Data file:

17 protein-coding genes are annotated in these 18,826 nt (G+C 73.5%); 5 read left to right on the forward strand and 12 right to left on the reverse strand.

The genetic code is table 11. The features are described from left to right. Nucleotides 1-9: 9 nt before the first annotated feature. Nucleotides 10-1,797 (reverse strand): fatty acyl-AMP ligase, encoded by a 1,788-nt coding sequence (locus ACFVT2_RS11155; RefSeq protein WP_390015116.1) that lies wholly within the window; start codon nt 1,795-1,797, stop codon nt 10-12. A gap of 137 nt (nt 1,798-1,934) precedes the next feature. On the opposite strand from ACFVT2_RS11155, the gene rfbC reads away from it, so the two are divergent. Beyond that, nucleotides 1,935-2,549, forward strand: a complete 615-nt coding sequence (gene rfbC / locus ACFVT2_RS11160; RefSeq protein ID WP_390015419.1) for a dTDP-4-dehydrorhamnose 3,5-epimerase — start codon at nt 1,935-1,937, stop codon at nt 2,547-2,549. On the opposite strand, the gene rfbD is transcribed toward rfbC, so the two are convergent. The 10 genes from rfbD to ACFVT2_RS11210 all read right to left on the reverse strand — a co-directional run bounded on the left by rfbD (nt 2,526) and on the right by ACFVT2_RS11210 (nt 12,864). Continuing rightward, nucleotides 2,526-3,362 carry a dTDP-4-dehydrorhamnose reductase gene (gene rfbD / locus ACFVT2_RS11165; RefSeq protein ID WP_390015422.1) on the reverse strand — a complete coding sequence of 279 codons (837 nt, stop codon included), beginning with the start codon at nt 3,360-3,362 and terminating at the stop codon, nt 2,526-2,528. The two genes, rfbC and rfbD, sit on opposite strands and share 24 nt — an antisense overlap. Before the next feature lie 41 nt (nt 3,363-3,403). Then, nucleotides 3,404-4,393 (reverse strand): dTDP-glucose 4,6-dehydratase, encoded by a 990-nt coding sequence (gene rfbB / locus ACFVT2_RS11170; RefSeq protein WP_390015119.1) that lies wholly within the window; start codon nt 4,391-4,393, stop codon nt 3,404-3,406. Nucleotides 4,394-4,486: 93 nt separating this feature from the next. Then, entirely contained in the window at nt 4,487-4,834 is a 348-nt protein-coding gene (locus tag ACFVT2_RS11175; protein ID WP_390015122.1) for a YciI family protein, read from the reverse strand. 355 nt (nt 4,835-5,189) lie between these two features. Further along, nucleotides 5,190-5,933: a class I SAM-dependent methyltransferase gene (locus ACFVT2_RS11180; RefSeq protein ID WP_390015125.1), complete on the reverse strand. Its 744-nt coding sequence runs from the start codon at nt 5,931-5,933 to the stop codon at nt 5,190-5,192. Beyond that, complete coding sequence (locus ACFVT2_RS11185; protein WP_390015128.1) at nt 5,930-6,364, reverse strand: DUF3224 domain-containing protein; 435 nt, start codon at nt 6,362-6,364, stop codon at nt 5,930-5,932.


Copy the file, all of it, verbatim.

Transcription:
17 protein-coding genes are annotated in these 18,826 nt (G+C 73.5%); 5 read left to right on the forward strand and 12 right to left on the reverse strand.

The genetic code is table 11. The features are described from left to right. Nucleotides 1-9: 9 nt before the first annotated feature. Nucleotides 10-1,797 (reverse strand): fatty acyl-AMP ligase, encoded by a 1,788-nt coding sequence (locus ACFVT2_RS11155; RefSeq protein WP_390015116.1) that lies wholly within the window; start codon nt 1,795-1,797, stop codon nt 10-12. A gap of 137 nt (nt 1,798-1,934) precedes the next feature. On the opposite strand from ACFVT2_RS11155, the gene rfbC reads away from it, so the two are divergent. Beyond that, nucleotides 1,935-2,549, forward strand: a complete 615-nt coding sequence (gene rfbC / locus ACFVT2_RS11160; RefSeq protein ID WP_390015419.1) for a dTDP-4-dehydrorhamnose 3,5-epimerase — start codon at nt 1,935-1,937, stop codon at nt 2,547-2,549. On the opposite strand, the gene rfbD is transcribed toward rfbC, so the two are convergent. The 10 genes from rfbD to ACFVT2_RS11210 all read right to left on the reverse strand — a co-directional run bounded on the left by rfbD (nt 2,526) and on the right by ACFVT2_RS11210 (nt 12,864). Continuing rightward, nucleotides 2,526-3,362 carry a dTDP-4-dehydrorhamnose reductase gene (gene rfbD / locus ACFVT2_RS11165; RefSeq protein ID WP_390015422.1) on the reverse strand — a complete coding sequence of 279 codons (837 nt, stop codon included), beginning with the start codon at nt 3,360-3,362 and terminating at the stop codon, nt 2,526-2,528. The two genes, rfbC and rfbD, sit on opposite strands and share 24 nt — an antisense overlap. Before the next feature lie 41 nt (nt 3,363-3,403). Then, nucleotides 3,404-4,393 (reverse strand): dTDP-glucose 4,6-dehydratase, encoded by a 990-nt coding sequence (gene rfbB / locus ACFVT2_RS11170; RefSeq protein WP_390015119.1) that lies wholly within the window; start codon nt 4,391-4,393, stop codon nt 3,404-3,406. Nucleotides 4,394-4,486: 93 nt separating this feature from the next. Then, entirely contained in the window at nt 4,487-4,834 is a 348-nt protein-coding gene (locus tag ACFVT2_RS11175; protein ID WP_390015122.1) for a YciI family protein, read from the reverse strand. 355 nt (nt 4,835-5,189) lie between these two features. Further along, nucleotides 5,190-5,933: a class I SAM-dependent methyltransferase gene (locus ACFVT2_RS11180; RefSeq protein ID WP_390015125.1), complete on the reverse strand. Its 744-nt coding sequence runs from the start codon at nt 5,931-5,933 to the stop codon at nt 5,190-5,192. Beyond that, complete coding sequence (locus ACFVT2_RS11185; protein WP_390015128.1) at nt 5,930-6,364, reverse strand: DUF3224 domain-containing protein; 435 nt, start codon at nt 6,362-6,364, stop codon at nt 5,930-5,932.